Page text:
Source. Not surprising; they don't want to rock the boat at this time. In particular, they're not cutting transfer payments as some feared. I guess they figured that much as they might like to stick it to Manitoba and Nova Scotia, they can't do that without sticking it to Quebec as well, and they need to satisfy Quebec if they're ever to win a majority.
When he delivered the last federal budget, dubbed Canada's Economic Action Plan, in January 2009, he pitched it as a two-year plan to pull Canada out of the recession. The latest budget stays largely true to that, continuing to roll out the stimulus spending already announced while winding down other temporary measures and taking initial steps to tackle Canada's first budget deficit since the mid-1990s.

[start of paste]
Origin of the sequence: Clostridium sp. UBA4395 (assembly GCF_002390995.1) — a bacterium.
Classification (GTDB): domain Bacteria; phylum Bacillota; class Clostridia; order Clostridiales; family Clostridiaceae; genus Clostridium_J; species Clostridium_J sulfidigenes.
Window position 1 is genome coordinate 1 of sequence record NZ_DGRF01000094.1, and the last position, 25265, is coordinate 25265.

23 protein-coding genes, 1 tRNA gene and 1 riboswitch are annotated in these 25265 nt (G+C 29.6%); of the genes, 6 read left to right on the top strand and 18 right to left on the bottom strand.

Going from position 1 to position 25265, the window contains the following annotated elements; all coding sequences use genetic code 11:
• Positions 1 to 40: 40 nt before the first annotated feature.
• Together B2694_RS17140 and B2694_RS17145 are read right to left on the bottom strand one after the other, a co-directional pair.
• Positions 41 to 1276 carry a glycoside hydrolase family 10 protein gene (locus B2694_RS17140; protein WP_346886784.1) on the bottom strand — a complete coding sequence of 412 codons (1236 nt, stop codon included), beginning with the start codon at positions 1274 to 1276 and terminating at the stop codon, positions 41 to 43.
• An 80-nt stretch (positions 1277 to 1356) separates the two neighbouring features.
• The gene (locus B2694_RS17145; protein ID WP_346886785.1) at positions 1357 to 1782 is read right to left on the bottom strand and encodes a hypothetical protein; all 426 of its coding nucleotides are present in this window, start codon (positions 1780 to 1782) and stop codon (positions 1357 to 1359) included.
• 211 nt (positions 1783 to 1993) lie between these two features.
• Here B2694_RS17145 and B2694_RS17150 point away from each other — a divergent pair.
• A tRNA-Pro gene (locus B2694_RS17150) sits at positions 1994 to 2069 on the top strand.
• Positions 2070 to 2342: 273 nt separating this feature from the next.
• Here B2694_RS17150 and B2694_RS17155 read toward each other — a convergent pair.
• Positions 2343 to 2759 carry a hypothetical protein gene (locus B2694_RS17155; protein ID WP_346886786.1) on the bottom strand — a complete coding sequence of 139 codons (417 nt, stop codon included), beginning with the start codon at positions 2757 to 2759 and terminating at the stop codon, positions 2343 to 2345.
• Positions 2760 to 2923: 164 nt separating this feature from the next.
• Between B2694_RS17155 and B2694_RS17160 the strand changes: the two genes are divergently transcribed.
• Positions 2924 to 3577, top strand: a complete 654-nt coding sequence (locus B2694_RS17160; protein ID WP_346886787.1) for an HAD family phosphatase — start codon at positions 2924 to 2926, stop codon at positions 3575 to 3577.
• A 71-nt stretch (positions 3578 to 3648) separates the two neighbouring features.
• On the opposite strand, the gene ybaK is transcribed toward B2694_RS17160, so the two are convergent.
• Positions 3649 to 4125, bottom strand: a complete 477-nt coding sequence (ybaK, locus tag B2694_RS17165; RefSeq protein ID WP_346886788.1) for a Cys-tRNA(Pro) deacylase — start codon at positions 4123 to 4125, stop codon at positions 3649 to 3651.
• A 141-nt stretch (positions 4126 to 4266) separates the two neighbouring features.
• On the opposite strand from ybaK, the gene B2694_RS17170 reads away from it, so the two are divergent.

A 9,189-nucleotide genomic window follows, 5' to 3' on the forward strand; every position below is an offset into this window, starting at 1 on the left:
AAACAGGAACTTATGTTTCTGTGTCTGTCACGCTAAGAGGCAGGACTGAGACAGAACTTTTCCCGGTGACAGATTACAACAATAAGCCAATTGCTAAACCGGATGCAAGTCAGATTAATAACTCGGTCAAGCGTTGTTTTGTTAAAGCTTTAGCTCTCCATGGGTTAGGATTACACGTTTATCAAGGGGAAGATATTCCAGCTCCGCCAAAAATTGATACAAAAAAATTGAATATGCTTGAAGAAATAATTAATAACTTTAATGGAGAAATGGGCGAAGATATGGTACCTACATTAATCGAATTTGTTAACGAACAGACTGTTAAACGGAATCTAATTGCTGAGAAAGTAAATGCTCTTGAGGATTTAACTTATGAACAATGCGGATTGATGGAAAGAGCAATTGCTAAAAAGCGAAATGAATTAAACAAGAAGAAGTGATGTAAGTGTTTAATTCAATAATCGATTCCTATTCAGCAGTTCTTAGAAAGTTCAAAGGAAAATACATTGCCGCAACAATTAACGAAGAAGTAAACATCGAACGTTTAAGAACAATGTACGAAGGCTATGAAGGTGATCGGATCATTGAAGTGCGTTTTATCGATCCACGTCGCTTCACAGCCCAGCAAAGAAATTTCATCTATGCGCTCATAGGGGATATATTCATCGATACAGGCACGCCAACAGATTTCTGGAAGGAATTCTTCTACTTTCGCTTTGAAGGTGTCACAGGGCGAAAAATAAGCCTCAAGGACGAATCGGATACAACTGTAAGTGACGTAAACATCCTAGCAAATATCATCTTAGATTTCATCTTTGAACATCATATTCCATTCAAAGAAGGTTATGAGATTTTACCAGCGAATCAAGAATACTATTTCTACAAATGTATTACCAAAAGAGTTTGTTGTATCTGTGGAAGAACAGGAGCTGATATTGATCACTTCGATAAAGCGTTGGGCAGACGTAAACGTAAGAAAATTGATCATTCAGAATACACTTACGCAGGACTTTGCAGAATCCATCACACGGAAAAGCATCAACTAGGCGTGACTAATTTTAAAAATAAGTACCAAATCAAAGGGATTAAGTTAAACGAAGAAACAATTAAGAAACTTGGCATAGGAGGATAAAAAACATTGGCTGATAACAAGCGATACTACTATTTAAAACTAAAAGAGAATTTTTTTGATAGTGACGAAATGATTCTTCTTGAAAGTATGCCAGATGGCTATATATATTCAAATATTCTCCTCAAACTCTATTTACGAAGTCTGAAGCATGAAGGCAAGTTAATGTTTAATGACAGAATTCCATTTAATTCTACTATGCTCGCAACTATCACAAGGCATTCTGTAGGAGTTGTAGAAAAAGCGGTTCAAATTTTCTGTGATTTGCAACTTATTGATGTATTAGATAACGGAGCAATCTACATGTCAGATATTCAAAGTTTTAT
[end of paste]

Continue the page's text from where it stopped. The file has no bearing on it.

On top of the $37 billion in economic stimulus funding spent last year, the new budget outlines the specifics of the additional $19 billion that is to be spent this year, which will be beefed up with $6 billion from provinces, territories and municipalities. By the time it's wound down in 2011, the stimulus plan will have funded more than 16,000 projects across the country, more than 12,000 of which have begun construction or have been completed within the past year, the budget document says.
Incidentally, Margaux Watt just interviewed the slithy Toews a few minutes ago; she asked him how the budget might differ if the Cons had a majority. Amusingly, he said with a straight face that it would be no different. Sorry Vic, but a lot of us find that a bit hard to believe.
In any case, the Liberals have said that they won't bring down the government over this one.